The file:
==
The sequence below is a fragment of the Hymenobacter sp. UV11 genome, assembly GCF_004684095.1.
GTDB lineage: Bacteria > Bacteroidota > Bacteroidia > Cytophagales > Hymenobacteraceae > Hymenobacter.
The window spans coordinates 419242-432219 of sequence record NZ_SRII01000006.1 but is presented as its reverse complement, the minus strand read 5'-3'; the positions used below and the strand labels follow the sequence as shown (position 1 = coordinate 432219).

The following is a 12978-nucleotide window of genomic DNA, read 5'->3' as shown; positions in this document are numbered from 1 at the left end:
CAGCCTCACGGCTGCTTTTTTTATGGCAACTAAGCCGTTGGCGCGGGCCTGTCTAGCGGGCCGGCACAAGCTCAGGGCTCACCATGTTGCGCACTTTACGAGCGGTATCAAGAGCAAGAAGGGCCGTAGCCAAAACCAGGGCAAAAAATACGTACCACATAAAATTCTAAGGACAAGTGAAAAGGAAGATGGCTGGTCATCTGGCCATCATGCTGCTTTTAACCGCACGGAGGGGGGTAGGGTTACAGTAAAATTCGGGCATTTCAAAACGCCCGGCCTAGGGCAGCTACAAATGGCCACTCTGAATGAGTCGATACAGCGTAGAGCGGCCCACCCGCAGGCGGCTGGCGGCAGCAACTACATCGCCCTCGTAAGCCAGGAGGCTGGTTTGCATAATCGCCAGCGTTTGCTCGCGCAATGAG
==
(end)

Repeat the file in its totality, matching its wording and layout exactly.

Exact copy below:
The sequence below is a fragment of the Hymenobacter sp. UV11 genome, assembly GCF_004684095.1.
GTDB lineage: Bacteria > Bacteroidota > Bacteroidia > Cytophagales > Hymenobacteraceae > Hymenobacter.
The window spans coordinates 419242-432219 of sequence record NZ_SRII01000006.1 but is presented as its reverse complement, the minus strand read 5'-3'; the positions used below and the strand labels follow the sequence as shown (position 1 = coordinate 432219).

The following is a 12978-nucleotide window of genomic DNA, read 5'->3' as shown; positions in this document are numbered from 1 at the left end:
CAGCCTCACGGCTGCTTTTTTTATGGCAACTAAGCCGTTGGCGCGGGCCTGTCTAGCGGGCCGGCACAAGCTCAGGGCTCACCATGTTGCGCACTTTACGAGCGGTATCAAGAGCAAGAAGGGCCGTAGCCAAAACCAGGGCAAAAAATACGTACCACATAAAATTCTAAGGACAAGTGAAAAGGAAGATGGCTGGTCATCTGGCCATCATGCTGCTTTTAACCGCACGGAGGGGGGTAGGGTTACAGTAAAATTCGGGCATTTCAAAACGCCCGGCCTAGGGCAGCTACAAATGGCCACTCTGAATGAGTCGATACAGCGTAGAGCGGCCCACCCGCAGGCGGCTGGCGGCAGCAACTACATCGCCCTCGTAAGCCAGGAGGCTGGTTTGCATAATCGCCAGCGTTTGCTCGCGCAATGAG